About this Recording
8.572835 - STRING FEVER: Fever Pitch

Fever Pitch


[1] Fever Pitch (David Rimelis)

Starts hot and gets hotter, as it swings the big band sound through some new territory.—DR

[2] Bone Meal (J. Billy Ver Planck)
Marin Alsop, violin solo Christine Gummere, cello solo

You see I’m a trom “bone” player! Just a little food for the soul.—BVP

[3] South Street Strut (David Rimelis)

This funky shuffle takes you on an imaginary walk down a street in a shady but scenic part of town.—DR

[4] Go For It (George Bogatko)
Christine Gummere, cello solo Chris Adams, drum solo

Go For It is the most adventurous piece I’ve written for String Fever to date and an attempt to combine a serious, extended form piece with the jazz idiom. I wanted to write something for String Fever’s lead cellist, Christine Gummere, that would use the whole range of the cello and team it up with an unlikely partner: the drum set!—GB

[5] Bubba Loomis Blooz (J. Billy Ver Planck)
Marin Alsop, violin solo

A few years ago my wife was in Charleston, South Carolina to sing a concert and we met a man named Bubba Loomis Plunckett. I figured anyone who went through life with the name Bubba Loomis Plunckett deserved to have a song written about him.—BVP

[6] Who, Me Worry? (David Rimelis)
Marin Alsop, violin solo

Somewhere between calypso and rhythm and blues is a happy place, and when you’re there you haven’t got a care in the world!—DR

[7] In A Monday Mood (George Bogatko)

In A Monday Mood is a ballad-like tune written to evoke that sleepy, slow, slightly overcast feeling we all experience on a rainy Monday morning back to work.—GB

[8] Sneakin’ (David Rimelis)

Put on your sneakers and tiptoe through tin-pan alley.—DR

[9] Caribbean Leprechaun (David Rimelis)
Laura Seaton, violin solo

Based on the traditional Irish fiddle tune Kitchen Girl, this cross-cultural romp goes from raga to reggae to rock and back.—DR

[10] SFO (George Bogatko)

SFO, which stands for “String Fever Opener”, is a kaleidoscope of styles embraced by the band. From country fiddling through Back through ’50s rock ‘n’ roll to hot swing, I wanted to document String Fever’s musical adventures in under five minutes.—GB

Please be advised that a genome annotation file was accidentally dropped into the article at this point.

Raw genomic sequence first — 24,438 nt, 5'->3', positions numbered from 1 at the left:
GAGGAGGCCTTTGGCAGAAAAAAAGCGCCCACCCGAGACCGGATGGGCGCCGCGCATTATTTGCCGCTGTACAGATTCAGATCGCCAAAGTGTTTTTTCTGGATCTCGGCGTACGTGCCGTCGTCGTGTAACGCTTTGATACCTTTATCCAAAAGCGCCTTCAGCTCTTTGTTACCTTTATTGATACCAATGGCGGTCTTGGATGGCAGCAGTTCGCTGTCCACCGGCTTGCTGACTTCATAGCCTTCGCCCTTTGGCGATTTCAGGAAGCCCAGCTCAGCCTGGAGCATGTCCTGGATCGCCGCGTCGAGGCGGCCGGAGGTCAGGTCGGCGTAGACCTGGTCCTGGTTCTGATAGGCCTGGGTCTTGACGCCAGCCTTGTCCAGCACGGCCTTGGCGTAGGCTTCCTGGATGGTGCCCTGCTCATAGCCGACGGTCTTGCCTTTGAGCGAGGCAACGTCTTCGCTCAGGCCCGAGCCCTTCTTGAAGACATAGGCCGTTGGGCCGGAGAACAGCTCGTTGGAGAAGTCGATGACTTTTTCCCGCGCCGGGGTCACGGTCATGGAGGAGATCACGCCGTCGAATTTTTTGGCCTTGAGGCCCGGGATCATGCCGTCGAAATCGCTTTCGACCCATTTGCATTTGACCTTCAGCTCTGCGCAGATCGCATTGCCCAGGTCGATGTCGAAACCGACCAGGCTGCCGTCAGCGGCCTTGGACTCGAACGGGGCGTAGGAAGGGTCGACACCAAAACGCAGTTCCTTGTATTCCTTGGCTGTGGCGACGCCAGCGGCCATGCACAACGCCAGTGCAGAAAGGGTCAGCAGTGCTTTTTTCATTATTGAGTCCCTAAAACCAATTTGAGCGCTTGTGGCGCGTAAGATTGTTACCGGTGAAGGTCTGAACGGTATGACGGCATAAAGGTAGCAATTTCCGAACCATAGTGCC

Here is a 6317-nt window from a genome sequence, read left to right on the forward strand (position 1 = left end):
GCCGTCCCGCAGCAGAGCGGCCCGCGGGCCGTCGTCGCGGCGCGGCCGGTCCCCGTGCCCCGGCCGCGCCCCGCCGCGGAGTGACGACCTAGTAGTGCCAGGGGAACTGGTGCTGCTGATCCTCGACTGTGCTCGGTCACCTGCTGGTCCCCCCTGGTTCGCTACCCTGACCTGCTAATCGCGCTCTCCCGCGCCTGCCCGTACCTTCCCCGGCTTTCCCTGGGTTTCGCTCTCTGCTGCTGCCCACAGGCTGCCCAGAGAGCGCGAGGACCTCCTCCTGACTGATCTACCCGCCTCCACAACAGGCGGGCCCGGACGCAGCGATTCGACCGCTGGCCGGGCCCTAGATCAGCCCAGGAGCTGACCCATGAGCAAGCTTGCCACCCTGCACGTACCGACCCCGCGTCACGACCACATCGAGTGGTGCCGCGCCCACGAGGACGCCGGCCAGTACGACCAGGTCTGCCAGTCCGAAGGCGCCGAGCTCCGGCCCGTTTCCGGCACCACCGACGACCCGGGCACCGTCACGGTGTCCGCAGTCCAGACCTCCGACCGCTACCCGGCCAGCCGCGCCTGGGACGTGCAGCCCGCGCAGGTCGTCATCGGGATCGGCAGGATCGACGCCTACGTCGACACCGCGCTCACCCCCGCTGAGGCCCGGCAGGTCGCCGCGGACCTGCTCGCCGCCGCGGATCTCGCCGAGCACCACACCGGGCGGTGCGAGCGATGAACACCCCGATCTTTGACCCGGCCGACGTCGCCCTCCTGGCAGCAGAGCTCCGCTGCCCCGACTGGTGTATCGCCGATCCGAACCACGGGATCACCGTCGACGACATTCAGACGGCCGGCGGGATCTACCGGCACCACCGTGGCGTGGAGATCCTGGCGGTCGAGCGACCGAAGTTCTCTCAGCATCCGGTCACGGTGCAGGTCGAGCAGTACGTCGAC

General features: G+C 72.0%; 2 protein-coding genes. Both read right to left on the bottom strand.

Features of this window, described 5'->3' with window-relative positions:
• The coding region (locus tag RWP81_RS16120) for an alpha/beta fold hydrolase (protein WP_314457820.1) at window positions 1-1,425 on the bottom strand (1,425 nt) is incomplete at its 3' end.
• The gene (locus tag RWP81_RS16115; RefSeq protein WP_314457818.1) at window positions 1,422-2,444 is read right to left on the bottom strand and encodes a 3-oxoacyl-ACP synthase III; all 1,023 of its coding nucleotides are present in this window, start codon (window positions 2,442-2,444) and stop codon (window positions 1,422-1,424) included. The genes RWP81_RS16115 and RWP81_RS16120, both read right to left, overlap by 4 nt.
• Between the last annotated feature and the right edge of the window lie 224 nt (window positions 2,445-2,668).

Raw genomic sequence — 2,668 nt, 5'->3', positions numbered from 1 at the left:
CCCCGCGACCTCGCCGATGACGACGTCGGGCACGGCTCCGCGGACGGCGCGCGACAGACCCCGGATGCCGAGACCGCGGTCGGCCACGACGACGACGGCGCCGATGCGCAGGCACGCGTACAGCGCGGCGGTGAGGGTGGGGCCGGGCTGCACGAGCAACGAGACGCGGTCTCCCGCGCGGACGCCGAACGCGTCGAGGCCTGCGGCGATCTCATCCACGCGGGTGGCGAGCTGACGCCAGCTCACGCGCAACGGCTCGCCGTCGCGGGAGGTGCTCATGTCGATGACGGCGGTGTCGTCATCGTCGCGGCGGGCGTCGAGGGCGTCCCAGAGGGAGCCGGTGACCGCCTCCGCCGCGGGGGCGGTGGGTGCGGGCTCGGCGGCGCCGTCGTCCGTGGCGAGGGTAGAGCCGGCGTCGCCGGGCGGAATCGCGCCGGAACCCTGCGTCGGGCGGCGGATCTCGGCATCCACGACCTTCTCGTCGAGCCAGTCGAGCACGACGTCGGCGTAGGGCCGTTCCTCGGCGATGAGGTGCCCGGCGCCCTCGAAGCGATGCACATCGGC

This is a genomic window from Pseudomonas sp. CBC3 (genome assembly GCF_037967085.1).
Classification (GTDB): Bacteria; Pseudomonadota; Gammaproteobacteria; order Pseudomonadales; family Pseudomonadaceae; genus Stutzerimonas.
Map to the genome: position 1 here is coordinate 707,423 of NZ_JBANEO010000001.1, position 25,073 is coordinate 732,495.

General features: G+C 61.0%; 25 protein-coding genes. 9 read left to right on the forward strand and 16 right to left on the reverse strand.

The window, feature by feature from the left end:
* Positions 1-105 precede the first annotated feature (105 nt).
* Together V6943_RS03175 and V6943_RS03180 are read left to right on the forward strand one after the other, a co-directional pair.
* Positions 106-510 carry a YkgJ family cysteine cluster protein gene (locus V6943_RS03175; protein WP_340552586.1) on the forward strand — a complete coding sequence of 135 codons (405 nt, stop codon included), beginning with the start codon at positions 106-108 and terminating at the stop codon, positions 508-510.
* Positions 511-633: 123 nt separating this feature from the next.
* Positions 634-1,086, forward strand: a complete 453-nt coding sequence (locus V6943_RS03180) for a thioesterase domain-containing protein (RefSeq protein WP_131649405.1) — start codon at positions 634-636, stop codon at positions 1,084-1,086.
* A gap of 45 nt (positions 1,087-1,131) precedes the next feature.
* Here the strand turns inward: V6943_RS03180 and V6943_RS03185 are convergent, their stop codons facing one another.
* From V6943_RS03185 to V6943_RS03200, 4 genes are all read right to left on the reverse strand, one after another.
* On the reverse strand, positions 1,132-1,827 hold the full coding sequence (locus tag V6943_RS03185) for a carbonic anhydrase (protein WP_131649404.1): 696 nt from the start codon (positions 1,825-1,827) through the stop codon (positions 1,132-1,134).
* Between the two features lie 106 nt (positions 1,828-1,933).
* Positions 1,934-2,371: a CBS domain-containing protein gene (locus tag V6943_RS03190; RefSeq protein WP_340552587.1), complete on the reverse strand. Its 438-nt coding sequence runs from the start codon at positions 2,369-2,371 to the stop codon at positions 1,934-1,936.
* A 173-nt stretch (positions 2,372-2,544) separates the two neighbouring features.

[11] Pictures of Emily (David Rimelis)

A memorial to Emily Hart, a church organist who at age 85, after being pronounced legally blind, decided to begin studying music composition and became a composer.—DR

[12] Groovy Cats (J. Billy Ver Planck)
Marin Alsop, violin solo

Marin sent me a copy of a String Fever performance in Eugene, Oregon and in it she referred to me as a “groovy cat” from New York. My wife immediately looked at me and said, “That should be the title of your next song for Marin.” I agreed…but then we always agree on musical things.—BVP

[13] Mill Town Gypsy Ball (Michael Sahl)
Mary Rowell, violin solo

The Mill Town Gypsy Ball is a fantasy about what kind of music might occur on a Saturday night in a New England factory town, when a gypsy fiddler (probably a Soviet émigré) goes down to the dance and tries to sit in with the band. It tries to introduce the idea that underneath these two wildly different styles—the one with a tough, relentless rhythm and the other with an almost hysterical rubato—there exists a common spring of sensuality and funk.—MS

[14] Mine All Mine (David Rimelis)
LaMar Alsop, whistling solo Marin Alsop, violin solo

Light and swinging—you might want to do a soft shoe to this one or just whistle along.—DR

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